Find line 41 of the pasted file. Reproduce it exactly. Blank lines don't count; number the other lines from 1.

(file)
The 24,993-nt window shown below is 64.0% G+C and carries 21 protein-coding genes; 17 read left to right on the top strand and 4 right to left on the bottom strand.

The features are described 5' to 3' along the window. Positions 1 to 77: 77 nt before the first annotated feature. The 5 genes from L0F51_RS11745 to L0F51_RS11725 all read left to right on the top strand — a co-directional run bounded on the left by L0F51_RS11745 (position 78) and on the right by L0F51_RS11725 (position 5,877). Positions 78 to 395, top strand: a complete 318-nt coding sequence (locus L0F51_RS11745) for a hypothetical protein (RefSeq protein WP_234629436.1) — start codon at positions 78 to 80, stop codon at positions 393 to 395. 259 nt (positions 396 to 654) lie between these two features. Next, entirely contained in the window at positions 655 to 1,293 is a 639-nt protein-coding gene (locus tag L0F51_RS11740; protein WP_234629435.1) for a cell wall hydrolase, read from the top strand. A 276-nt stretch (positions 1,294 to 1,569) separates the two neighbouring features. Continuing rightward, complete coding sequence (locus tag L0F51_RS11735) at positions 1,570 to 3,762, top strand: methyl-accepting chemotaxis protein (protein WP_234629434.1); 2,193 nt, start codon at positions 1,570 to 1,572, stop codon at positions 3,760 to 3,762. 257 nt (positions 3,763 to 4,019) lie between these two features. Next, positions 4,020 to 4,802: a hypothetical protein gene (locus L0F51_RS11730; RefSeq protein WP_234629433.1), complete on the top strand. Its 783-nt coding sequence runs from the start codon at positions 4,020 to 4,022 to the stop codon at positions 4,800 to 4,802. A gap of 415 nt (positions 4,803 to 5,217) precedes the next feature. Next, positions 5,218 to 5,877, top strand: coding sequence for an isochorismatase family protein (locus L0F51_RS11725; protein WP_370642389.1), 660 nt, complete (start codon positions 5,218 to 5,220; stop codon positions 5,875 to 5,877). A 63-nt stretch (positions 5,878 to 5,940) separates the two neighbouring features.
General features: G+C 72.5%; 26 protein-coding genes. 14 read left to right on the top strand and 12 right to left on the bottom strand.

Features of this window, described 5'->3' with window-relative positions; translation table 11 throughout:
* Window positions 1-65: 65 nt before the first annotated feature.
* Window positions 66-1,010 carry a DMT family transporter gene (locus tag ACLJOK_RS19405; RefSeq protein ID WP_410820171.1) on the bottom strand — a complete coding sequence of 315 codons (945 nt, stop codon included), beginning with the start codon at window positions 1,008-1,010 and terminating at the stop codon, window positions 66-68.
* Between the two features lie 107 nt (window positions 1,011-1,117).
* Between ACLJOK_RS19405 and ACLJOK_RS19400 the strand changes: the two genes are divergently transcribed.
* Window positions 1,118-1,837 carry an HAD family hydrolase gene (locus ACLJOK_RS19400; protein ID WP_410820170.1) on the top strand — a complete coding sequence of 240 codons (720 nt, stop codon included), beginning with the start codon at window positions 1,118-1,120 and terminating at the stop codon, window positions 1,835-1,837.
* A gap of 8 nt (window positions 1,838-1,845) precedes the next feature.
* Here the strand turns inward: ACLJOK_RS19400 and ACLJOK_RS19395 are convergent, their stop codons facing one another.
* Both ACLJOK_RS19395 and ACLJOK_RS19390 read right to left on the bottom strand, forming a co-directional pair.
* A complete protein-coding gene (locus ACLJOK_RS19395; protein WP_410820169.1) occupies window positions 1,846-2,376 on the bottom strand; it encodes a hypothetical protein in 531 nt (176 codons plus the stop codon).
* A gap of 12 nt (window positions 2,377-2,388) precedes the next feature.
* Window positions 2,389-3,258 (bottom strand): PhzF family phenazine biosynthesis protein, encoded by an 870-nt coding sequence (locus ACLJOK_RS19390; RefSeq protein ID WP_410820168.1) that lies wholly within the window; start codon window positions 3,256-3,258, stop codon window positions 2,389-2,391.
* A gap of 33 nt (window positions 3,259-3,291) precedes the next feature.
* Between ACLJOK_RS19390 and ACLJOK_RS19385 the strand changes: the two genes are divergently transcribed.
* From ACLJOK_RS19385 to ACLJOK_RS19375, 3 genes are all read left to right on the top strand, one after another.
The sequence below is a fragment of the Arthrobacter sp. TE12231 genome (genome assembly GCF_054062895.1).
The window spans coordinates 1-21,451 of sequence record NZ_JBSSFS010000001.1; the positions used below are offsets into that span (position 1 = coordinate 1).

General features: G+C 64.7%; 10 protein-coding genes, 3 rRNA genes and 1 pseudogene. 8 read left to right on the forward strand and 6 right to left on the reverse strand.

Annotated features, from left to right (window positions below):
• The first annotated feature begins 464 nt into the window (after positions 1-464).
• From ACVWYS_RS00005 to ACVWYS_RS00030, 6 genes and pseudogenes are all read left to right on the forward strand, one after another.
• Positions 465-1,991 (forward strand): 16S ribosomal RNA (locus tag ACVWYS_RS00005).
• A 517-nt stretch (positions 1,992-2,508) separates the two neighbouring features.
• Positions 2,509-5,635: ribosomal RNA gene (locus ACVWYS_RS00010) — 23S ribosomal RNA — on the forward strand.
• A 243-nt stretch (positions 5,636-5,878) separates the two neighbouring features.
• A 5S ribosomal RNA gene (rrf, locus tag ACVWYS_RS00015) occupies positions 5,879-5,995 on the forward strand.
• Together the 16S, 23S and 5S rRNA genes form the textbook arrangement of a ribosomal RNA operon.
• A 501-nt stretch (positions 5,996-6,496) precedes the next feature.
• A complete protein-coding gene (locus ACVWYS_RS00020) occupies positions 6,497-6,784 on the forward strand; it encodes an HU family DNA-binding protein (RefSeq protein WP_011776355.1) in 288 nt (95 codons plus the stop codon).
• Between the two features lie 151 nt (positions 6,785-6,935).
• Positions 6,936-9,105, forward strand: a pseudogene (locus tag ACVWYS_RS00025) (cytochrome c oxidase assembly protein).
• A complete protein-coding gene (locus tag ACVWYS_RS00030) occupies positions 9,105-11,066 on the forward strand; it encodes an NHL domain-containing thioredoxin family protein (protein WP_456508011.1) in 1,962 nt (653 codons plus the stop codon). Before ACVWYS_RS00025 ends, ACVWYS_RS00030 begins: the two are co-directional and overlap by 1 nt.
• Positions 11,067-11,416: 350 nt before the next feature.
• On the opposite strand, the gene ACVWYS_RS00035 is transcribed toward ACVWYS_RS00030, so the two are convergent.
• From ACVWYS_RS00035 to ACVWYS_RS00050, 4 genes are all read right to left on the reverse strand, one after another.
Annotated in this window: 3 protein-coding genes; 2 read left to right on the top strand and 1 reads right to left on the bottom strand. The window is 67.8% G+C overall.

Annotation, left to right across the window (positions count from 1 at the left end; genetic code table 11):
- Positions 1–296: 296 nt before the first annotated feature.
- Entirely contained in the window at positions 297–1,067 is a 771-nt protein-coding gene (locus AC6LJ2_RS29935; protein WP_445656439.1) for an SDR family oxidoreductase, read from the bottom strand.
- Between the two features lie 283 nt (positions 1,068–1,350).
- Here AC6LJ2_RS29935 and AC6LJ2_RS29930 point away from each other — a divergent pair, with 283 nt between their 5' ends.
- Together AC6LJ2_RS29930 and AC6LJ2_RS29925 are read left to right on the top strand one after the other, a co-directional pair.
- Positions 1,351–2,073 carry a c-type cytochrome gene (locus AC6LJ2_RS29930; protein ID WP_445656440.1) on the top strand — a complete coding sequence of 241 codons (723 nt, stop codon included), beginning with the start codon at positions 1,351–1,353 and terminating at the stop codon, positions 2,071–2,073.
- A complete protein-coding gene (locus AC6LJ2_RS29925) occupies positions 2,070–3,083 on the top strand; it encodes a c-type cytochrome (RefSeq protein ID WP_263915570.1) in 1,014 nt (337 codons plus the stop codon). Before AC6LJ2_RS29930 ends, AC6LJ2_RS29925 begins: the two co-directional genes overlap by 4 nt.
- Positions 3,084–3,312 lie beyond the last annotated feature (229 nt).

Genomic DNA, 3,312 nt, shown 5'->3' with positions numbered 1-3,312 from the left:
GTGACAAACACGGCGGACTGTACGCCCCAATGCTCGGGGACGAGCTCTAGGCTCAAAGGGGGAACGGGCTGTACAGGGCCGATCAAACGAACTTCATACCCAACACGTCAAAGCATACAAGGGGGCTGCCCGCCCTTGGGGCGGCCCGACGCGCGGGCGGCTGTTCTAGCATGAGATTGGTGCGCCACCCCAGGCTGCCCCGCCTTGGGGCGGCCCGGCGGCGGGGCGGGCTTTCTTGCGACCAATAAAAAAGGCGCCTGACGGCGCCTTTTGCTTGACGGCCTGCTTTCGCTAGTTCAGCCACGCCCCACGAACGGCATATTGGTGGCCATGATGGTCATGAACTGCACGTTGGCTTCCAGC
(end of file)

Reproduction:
- Positions 1–296: 296 nt before the first annotated feature.